Why not use wearable tech in clinical trials?

Why not use wearable tech in clinical trials?

The clinical trial process is widely known to be complex and painstaking and is often criticized for not being sufficiently patient-centric. It therefore makes sense to innovate this area to ease the challenges, streamline the various activities and create patient engagement. One way to do this is via digital technology and mobile health.

In last month’s blog as well as our article in Journal For Clinical Trials, we talked about the potential for mHealth to facilitate drug development. Incorporating mobile technology within mHealth could not only streamline the processes, including the communication between the clinician and a patient, but also reduce the cost of clinical trials (and then ultimately the price of the drug itself). mHealth technologies might include apps developed for the patient’s own smart phone, or a specific device provided for the trial. However, in streamlining the process, clinical researchers also ought to consider the usage of a wearable tech in a clinical trial setting.

Wearable technology refers to electronic technologies or sensors that are incorporated into items of clothing and accessories, which can comfortably be worn on the body. More commonly this category of technology includes biometric tracking information related to health and fitness. As technology advances, intelligent sensors for an increasingly diverse range of metrics can be integrated into various accessories such as garments, wristbands, and other devices such as wristwatches, headphones as well as smartphones. In addition to this, there are wearables in the medical setting such as hand held electrocardiograph (ECG), ingestible smart pills that transmit data, body patches that captures physiological responses and smart inhalers with Bluetooth that could potentially streamline medical processes; in this case a clinical trial study.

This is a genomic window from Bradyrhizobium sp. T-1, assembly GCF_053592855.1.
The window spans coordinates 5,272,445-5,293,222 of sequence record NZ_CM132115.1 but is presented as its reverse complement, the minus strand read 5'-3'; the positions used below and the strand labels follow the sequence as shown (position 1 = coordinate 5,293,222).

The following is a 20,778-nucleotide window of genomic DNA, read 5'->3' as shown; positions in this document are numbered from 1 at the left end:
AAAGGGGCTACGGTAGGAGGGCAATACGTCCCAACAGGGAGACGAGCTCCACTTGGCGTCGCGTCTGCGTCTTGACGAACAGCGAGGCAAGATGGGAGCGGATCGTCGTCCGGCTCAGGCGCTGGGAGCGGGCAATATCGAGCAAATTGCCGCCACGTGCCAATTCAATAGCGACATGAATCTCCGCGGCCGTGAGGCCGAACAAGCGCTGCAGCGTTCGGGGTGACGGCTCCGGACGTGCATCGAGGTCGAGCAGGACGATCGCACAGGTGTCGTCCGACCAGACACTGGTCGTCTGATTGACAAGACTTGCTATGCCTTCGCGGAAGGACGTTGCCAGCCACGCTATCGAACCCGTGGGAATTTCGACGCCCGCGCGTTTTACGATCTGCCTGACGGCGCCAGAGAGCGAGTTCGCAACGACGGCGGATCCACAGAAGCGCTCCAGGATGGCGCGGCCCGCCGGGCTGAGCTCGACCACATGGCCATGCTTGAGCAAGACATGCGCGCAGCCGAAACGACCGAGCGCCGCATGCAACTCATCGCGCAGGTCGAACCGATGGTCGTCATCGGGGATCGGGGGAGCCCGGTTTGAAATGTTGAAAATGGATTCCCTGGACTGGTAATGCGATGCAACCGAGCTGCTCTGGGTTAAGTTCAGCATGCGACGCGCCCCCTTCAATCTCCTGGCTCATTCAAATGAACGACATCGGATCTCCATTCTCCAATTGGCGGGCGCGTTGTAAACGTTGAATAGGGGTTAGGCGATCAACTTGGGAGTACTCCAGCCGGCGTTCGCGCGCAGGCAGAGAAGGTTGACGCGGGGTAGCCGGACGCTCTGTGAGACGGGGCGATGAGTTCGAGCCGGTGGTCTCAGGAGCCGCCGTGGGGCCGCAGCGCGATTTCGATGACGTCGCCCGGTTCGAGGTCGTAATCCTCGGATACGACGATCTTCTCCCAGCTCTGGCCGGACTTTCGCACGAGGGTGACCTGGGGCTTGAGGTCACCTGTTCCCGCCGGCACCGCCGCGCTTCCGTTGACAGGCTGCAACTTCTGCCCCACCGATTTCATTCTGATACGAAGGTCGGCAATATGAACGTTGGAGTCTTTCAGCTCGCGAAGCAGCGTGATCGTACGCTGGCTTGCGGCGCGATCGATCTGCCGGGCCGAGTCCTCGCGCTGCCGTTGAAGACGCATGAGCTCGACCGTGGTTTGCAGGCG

There has been a lot of buzz about wearables. A report by the IHS mentions that, the global market for wearable tech will rise to $30 billion in revenue by 20181. However, there are contradicting perceptions to these statistics. A WIRED magazine article has mentioned how wearable technologies are failing the people who need them the most. Research conducted in the US showed that more than half its consumers who have owned an activity tracker do not continue to use it. It was mentioned as well that a third of them used them for less than six months before retiring it2.

It may seem that wearable technology’s evolution is not about the wearable itself i.e. gadget on the wrist for example, but with the data it collects and then what is done with the data. Using a wearable tech in a clinical trial study may boost the significance of the usage of the wearable tech as well as support the clinical study better.